Berkley to Consider Coolidge Road Complete Streets Project at Nov. 21 Meeting
(City of Berkley, Nov. 16, 2022)
Berkley, MI – November 16, 2022 – The Coolidge Oversight Taskforce has finalized its recommendations for the Coolidge Road Complete Streets Project.
The Coolidge Hwy. Complete Streets initiative involved a 2-year evaluation period (due to the pandemic) to determine if re-striping Coolidge Highway between 11 Mile Rd. and 12 Mile Rd. from four lanes to three would improve traffic flow and make the road safer and friendlier for pedestrians and bicyclists.
Coolidge Hwy. was restriped in the early summer of 2019 in order to improve many aspects of its function for all its users of the road with a primary focus on safety and functionality. Other aspects were to increase parking downtown and walkability.
Over the course of two years, the task force and administration analyzed the road design changes made over the one-mile stretch. The group would meet to review the collected data provided by the Transportation Improvement Association (TIA). The committee met last month to discuss the final statistics and to formalize their report recommendation to keep the road diet on Coolidge with minor modifications. City Council will review the Coolidge Oversight Taskforce’s recommendation at their next meeting on Monday, November 21 at 7 PM and decide on whether to approve or deny it.
The taskforce report offers an overview of the project, a summary of the data collected, and recommendations for the next steps regarding the project corridor. The taskforce does not recommend returning Coolidge to a four-lane highway with an intermittent turn lane and shallow parking bays.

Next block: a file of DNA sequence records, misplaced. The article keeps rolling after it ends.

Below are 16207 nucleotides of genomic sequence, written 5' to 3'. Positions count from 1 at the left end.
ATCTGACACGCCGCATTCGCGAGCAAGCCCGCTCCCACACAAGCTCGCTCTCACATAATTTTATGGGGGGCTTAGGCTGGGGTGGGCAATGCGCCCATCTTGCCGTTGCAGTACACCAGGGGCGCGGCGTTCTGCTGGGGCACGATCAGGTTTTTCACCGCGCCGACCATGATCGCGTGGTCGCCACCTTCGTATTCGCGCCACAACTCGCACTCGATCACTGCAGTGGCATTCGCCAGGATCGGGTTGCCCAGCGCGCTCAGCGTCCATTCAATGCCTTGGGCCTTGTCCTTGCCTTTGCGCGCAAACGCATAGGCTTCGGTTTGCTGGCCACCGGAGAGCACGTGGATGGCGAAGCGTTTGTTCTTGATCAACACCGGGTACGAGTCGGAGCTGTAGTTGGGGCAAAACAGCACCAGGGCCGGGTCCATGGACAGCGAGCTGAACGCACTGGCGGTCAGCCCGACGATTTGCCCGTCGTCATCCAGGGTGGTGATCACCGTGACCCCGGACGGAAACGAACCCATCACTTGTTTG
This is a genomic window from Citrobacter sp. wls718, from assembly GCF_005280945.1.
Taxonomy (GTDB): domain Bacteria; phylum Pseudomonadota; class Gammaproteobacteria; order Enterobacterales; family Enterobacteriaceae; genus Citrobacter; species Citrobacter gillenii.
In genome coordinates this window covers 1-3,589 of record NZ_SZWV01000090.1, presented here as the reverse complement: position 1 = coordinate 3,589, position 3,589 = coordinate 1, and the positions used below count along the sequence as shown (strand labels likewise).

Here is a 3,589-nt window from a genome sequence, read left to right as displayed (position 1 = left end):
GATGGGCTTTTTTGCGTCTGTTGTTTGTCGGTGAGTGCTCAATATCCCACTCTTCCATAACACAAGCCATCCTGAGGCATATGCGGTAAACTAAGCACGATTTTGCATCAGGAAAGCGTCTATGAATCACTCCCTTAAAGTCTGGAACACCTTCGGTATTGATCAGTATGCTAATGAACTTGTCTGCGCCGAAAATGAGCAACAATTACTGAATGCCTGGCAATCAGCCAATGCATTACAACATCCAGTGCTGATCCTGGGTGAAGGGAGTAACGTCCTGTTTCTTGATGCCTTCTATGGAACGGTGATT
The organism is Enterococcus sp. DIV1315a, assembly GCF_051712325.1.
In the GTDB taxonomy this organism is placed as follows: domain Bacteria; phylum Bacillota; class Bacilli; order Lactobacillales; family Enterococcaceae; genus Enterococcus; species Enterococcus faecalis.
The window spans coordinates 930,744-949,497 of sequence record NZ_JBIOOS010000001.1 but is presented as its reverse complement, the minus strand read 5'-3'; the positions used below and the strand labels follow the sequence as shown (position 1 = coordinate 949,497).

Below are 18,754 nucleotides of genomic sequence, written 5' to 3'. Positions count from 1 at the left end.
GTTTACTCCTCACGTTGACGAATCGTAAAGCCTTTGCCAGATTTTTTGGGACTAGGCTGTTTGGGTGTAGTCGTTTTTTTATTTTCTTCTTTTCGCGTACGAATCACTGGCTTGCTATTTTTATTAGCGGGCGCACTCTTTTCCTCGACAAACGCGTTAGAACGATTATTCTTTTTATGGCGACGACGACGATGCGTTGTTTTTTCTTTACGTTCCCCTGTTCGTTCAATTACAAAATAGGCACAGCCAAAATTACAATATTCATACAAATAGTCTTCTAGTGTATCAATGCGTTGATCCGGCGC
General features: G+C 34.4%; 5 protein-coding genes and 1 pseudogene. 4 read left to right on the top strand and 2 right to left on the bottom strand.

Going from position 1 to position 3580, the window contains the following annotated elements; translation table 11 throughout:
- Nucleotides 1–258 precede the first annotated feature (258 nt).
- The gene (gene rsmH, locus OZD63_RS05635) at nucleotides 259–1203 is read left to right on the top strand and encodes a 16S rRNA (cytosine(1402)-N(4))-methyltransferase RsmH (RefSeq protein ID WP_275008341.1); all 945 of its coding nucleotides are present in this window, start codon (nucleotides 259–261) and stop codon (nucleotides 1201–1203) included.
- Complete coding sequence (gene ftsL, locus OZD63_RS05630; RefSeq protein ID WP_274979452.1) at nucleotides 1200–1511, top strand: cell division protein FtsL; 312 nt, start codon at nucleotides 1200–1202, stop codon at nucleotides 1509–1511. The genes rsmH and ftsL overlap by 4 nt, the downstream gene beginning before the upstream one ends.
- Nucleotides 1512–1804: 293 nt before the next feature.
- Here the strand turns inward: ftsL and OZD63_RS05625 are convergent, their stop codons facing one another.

Instead, the report details four recommendations on the project elements that can be retained or improved upon:
● Keep the continuous turn lane due to its benefits to the flow of traffic and public safety vehicle movements. Likewise, the two travel lanes move efficiently and the corridor is able to handle the average daily traffic.
● Add perpendicular stripping and bump-outs to the parking lanes as protection to pedestrians and vehicles. The increased depth of these lanes was an improvement over the previous, shallow bays and adds greater comfort to parking in the central business district.
● Recognize that the design of the intersection at 11 Mile Rd and Coolidge was safer and more functional than the design used at the 12 Mile Rd intersection. As such, the taskforce requests that the City redesign the Twelve Mile intersection with a dedicated right turn lane and merge southbound traffic prior to the traffic signal. This can avoid near-miss accidents and the frustration of drivers who are asked to quickly merge between 12 Mile Rd and Beverly Blvd.
● The fourth and final recommendation relates to the addition of a bike lane on Coolidge. Long term, the taskforce recommends that the City consider incorporating these lanes with pedestrian areas based on European and Scandinavian designs. In the near term, while Berkley and adjoining communities continue to build out their bike network, the lanes do serve the dual purpose of serving cyclists and creating a comfortable buffer between those exiting parked vehicles and the flow of traffic.
Why Did We Make the Changes on Coolidge Road? Prior to the study, baseline measurements were taken by TIA along Coolidge, as well as, neighborhood streets including; Kipling, Kenmore, Beverly, and Berkley to collect average daily traffic, peak hour traffic, the speed of the vehicles traveling along these streets, and reviewed any crash data from the corridor.
To view the full recommendation and plans, please visit www.berkleymich.org/coolidgeproject